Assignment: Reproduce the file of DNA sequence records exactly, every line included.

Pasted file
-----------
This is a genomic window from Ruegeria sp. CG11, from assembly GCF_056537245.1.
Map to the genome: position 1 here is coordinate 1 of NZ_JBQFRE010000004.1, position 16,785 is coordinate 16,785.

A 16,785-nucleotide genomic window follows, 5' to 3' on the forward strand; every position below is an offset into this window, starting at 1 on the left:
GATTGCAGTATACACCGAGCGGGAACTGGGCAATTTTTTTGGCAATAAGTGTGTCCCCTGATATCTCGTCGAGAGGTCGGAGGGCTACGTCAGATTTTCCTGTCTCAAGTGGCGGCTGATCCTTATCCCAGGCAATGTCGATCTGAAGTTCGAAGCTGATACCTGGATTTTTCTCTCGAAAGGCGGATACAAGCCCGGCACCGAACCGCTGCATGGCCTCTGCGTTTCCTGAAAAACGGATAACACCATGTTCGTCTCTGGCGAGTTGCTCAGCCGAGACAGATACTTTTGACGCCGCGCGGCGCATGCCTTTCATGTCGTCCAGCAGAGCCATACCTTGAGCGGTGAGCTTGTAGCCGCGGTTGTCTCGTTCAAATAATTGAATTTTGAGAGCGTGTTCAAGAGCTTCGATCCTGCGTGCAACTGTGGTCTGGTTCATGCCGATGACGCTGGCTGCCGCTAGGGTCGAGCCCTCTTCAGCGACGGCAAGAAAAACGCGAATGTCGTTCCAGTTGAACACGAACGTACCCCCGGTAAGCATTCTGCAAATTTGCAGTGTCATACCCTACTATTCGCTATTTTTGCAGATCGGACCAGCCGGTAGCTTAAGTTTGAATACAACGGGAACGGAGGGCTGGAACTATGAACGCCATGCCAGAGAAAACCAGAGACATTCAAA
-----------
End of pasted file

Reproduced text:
This is a genomic window from Ruegeria sp. CG11, from assembly GCF_056537245.1.
Map to the genome: position 1 here is coordinate 1 of NZ_JBQFRE010000004.1, position 16,785 is coordinate 16,785.

A 16,785-nucleotide genomic window follows, 5' to 3' on the forward strand; every position below is an offset into this window, starting at 1 on the left:
GATTGCAGTATACACCGAGCGGGAACTGGGCAATTTTTTTGGCAATAAGTGTGTCCCCTGATATCTCGTCGAGAGGTCGGAGGGCTACGTCAGATTTTCCTGTCTCAAGTGGCGGCTGATCCTTATCCCAGGCAATGTCGATCTGAAGTTCGAAGCTGATACCTGGATTTTTCTCTCGAAAGGCGGATACAAGCCCGGCACCGAACCGCTGCATGGCCTCTGCGTTTCCTGAAAAACGGATAACACCATGTTCGTCTCTGGCGAGTTGCTCAGCCGAGACAGATACTTTTGACGCCGCGCGGCGCATGCCTTTCATGTCGTCCAGCAGAGCCATACCTTGAGCGGTGAGCTTGTAGCCGCGGTTGTCTCGTTCAAATAATTGAATTTTGAGAGCGTGTTCAAGAGCTTCGATCCTGCGTGCAACTGTGGTCTGGTTCATGCCGATGACGCTGGCTGCCGCTAGGGTCGAGCCCTCTTCAGCGACGGCAAGAAAAACGCGAATGTCGTTCCAGTTGAACACGAACGTACCCCCGGTAAGCATTCTGCAAATTTGCAGTGTCATACCCTACTATTCGCTATTTTTGCAGATCGGACCAGCCGGTAGCTTAAGTTTGAATACAACGGGAACGGAGGGCTGGAACTATGAACGCCATGCCAGAGAAAACCAGAGACATTCAAA